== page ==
• 34. Performance Management and the Law • Performance management systems are legally sound, if they are fair: – Procedures are standardized – Same procedures are used with all employees Prentice Hall, Inc. © 2006 Herman Aguinis, University of Colorado at Denver
  • 35. Some Legal Principles Affecting PM: Overview • • • • • • Employment-at-will Negligence Defamation Misrepresentation Adverse Impact Illegal Discrimination Prentice Hall, Inc. © 2006 Herman Aguinis, University of Colorado at Denver
  • 36. Employment-at-will • Employment relationship can be ended at any time by – Employer – Employee • Exceptions – Implied contract – Possible violation of legal rights Prentice Hall, Inc. © 2006 Herman Aguinis, University of Colorado at Denver
  • 37. Negligence • If organization documents describe a system and • It is Not implemented as described, • Employee can challenge evaluation, charging negligence Prentice Hall, Inc. © 2006 Herman Aguinis, University of Colorado at Denver
  • 38. Defamation • Disclosure of performance information that is – Untrue and – Unfavorable Prentice Hall, Inc. © 2006 Herman Aguinis, University of Colorado at Denver
  • 39. Misrepresentation • Disclosure of performance information that is – Untrue and – Favorable Prentice Hall, Inc. © 2006 Herman Aguinis, University of Colorado at Denver
  • 40. Adverse Impact / Unintentional Discrimination • PM system has unintentional impact on a protected class • Organization must demonstrate: – Specific KSA is a business requirement for the job – All affected employees are evaluated in the same way • Organization should review ongoing performance score data by protected class to implement corrective action as necessary Prentice Hall, Inc. © 2006 Herman Aguinis, University of Colorado at Denver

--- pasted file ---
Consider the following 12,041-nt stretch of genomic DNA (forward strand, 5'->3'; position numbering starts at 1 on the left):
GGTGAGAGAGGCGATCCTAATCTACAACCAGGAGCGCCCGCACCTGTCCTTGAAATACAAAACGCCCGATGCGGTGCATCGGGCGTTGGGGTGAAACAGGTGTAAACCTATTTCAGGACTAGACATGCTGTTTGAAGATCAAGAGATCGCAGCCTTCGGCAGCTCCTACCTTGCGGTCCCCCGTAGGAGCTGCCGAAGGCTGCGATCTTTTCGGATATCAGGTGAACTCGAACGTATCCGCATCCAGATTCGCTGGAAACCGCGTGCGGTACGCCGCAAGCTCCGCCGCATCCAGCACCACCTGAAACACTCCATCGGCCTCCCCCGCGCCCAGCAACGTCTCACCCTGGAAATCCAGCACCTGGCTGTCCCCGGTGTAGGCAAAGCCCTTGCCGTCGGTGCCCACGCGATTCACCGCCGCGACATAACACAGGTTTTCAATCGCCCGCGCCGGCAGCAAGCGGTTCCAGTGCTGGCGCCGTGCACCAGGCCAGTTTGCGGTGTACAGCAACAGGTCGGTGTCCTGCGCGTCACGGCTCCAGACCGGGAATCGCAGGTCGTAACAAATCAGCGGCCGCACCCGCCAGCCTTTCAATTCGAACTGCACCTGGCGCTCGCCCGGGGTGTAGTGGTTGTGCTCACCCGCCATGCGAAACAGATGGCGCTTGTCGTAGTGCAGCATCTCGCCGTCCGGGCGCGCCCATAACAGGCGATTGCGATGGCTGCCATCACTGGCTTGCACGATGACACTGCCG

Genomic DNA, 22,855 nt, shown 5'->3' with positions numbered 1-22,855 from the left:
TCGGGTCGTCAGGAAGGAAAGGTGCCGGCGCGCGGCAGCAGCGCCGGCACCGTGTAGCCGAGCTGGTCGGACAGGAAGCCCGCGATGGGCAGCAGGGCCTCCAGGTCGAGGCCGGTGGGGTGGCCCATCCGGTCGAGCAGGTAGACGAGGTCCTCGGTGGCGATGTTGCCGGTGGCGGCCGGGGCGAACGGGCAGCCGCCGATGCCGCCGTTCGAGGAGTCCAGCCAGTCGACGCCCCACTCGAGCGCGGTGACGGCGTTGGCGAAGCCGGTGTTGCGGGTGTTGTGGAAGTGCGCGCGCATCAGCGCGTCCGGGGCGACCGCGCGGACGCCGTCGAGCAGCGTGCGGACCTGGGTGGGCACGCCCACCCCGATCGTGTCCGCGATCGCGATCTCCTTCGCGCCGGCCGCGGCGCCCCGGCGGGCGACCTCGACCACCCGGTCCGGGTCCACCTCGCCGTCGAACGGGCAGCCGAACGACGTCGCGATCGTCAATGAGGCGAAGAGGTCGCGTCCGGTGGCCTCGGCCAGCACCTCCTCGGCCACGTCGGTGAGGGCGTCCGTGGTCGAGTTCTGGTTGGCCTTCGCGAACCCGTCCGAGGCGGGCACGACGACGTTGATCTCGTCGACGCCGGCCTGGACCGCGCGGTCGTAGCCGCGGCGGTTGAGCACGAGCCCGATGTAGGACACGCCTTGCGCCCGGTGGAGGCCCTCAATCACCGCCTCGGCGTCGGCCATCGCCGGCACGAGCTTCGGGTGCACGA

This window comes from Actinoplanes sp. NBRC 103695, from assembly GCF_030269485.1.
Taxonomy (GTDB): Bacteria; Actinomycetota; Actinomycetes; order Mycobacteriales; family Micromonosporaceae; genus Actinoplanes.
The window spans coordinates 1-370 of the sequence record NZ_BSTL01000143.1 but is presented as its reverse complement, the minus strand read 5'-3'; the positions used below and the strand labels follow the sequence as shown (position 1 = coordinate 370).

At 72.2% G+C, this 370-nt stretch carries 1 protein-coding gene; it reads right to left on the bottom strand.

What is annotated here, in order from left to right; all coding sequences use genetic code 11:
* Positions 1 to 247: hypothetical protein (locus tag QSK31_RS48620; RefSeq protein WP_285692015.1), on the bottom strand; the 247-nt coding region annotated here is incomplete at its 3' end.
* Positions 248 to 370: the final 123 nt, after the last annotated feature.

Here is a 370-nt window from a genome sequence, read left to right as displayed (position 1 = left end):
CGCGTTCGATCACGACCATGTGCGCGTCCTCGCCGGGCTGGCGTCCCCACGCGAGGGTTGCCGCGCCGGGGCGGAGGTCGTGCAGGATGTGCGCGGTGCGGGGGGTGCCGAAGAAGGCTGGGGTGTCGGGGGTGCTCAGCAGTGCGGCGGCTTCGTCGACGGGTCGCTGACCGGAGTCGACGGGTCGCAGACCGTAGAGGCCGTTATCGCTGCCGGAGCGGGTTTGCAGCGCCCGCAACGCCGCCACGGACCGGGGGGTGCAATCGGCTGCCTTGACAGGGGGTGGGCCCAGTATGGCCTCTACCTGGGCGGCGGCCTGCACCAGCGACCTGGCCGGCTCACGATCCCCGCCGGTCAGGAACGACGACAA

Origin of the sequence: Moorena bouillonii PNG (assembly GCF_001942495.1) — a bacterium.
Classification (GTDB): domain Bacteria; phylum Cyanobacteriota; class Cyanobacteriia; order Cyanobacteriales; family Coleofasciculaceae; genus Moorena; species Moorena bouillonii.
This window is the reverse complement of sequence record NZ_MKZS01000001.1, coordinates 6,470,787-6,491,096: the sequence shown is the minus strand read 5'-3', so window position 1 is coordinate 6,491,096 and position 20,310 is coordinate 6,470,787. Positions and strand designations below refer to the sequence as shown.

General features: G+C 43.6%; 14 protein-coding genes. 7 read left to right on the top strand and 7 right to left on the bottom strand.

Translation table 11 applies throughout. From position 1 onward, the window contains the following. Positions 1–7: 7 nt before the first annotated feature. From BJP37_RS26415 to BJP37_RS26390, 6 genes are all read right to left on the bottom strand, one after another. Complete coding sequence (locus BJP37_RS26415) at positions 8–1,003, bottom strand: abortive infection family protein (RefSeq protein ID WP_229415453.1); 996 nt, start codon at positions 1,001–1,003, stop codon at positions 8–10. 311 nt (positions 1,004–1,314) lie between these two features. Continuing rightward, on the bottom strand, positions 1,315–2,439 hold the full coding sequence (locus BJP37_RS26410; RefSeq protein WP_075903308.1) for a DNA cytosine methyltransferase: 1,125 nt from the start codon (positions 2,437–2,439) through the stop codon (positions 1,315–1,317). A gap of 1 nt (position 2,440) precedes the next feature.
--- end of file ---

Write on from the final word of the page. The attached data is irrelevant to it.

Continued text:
• 41. Illegal Discrimination or Disparate Treatment • Raters assign different scores to employees based on factors that are NOT related to performance • Employees receive different treatment as result of such ratings • Employees can claim they were intentionally and illegally treated differently due to their status Prentice Hall, Inc. © 2006 Herman Aguinis, University of Colorado at Denver
  • 42. Employee claim of illegal discrimination: • Direct evidence of discrimination, or • Evidence regarding the following: – Membership in protected class – Adverse employment decision – Performance level deserved reward/different treatment – How others were treated (not in protected class) Prentice Hall, Inc. © 2006 Herman Aguinis, University of Colorado at Denver
  • 43. Employer response to claim of illegal discrimination • Legitimate and non-discriminatory reason for action • Related to performance • Note: Good performance management system and subsequent performance-related decision, used consistently with all employees, provides defense Prentice Hall, Inc. © 2006 Herman Aguinis, University of Colorado at Denver